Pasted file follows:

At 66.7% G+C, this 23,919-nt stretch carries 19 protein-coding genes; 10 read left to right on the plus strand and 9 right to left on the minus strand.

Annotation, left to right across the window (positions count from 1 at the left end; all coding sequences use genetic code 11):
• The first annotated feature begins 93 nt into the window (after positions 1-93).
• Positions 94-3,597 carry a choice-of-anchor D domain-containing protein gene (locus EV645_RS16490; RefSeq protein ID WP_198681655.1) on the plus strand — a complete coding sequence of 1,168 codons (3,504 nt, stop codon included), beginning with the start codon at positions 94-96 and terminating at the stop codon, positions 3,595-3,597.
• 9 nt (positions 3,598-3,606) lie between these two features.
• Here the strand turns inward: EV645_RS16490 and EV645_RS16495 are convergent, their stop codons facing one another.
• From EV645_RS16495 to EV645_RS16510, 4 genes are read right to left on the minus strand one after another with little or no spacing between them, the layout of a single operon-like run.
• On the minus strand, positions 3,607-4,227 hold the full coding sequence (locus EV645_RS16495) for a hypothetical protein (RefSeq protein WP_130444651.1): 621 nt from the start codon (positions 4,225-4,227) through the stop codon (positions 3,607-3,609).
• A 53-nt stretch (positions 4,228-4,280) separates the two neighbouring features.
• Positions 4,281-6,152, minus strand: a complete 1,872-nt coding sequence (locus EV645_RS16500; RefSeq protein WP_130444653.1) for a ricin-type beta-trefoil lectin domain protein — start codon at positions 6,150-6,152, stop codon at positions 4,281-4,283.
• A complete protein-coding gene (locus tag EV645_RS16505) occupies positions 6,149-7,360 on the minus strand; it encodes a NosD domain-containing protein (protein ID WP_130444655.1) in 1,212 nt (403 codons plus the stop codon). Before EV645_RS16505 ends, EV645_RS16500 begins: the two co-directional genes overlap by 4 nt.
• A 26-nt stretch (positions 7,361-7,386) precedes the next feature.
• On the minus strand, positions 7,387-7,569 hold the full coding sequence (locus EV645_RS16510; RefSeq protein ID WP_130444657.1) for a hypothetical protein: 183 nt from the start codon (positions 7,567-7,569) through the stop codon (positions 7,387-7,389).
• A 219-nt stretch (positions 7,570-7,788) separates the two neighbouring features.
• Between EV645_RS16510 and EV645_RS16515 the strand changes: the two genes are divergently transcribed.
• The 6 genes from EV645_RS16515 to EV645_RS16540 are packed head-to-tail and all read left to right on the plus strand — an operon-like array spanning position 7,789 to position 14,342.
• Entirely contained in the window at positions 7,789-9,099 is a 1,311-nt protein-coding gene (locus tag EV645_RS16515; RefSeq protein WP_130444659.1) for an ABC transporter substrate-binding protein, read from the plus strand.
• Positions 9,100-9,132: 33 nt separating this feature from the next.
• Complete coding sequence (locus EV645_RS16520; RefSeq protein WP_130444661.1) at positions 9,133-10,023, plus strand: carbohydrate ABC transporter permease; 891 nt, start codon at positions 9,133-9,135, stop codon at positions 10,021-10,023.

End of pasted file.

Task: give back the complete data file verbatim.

At 66.7% G+C, this 23,919-nt stretch carries 19 protein-coding genes; 10 read left to right on the plus strand and 9 right to left on the minus strand.

Annotation, left to right across the window (positions count from 1 at the left end; all coding sequences use genetic code 11):
• The first annotated feature begins 93 nt into the window (after positions 1-93).
• Positions 94-3,597 carry a choice-of-anchor D domain-containing protein gene (locus EV645_RS16490; RefSeq protein ID WP_198681655.1) on the plus strand — a complete coding sequence of 1,168 codons (3,504 nt, stop codon included), beginning with the start codon at positions 94-96 and terminating at the stop codon, positions 3,595-3,597.
• 9 nt (positions 3,598-3,606) lie between these two features.
• Here the strand turns inward: EV645_RS16490 and EV645_RS16495 are convergent, their stop codons facing one another.
• From EV645_RS16495 to EV645_RS16510, 4 genes are read right to left on the minus strand one after another with little or no spacing between them, the layout of a single operon-like run.
• On the minus strand, positions 3,607-4,227 hold the full coding sequence (locus EV645_RS16495) for a hypothetical protein (RefSeq protein WP_130444651.1): 621 nt from the start codon (positions 4,225-4,227) through the stop codon (positions 3,607-3,609).
• A 53-nt stretch (positions 4,228-4,280) separates the two neighbouring features.
• Positions 4,281-6,152, minus strand: a complete 1,872-nt coding sequence (locus EV645_RS16500; RefSeq protein WP_130444653.1) for a ricin-type beta-trefoil lectin domain protein — start codon at positions 6,150-6,152, stop codon at positions 4,281-4,283.
• A complete protein-coding gene (locus tag EV645_RS16505) occupies positions 6,149-7,360 on the minus strand; it encodes a NosD domain-containing protein (protein ID WP_130444655.1) in 1,212 nt (403 codons plus the stop codon). Before EV645_RS16505 ends, EV645_RS16500 begins: the two co-directional genes overlap by 4 nt.
• A 26-nt stretch (positions 7,361-7,386) precedes the next feature.
• On the minus strand, positions 7,387-7,569 hold the full coding sequence (locus EV645_RS16510; RefSeq protein ID WP_130444657.1) for a hypothetical protein: 183 nt from the start codon (positions 7,567-7,569) through the stop codon (positions 7,387-7,389).
• A 219-nt stretch (positions 7,570-7,788) separates the two neighbouring features.
• Between EV645_RS16510 and EV645_RS16515 the strand changes: the two genes are divergently transcribed.
• The 6 genes from EV645_RS16515 to EV645_RS16540 are packed head-to-tail and all read left to right on the plus strand — an operon-like array spanning position 7,789 to position 14,342.
• Entirely contained in the window at positions 7,789-9,099 is a 1,311-nt protein-coding gene (locus tag EV645_RS16515; RefSeq protein WP_130444659.1) for an ABC transporter substrate-binding protein, read from the plus strand.
• Positions 9,100-9,132: 33 nt separating this feature from the next.
• Complete coding sequence (locus EV645_RS16520; RefSeq protein WP_130444661.1) at positions 9,133-10,023, plus strand: carbohydrate ABC transporter permease; 891 nt, start codon at positions 9,133-9,135, stop codon at positions 10,021-10,023.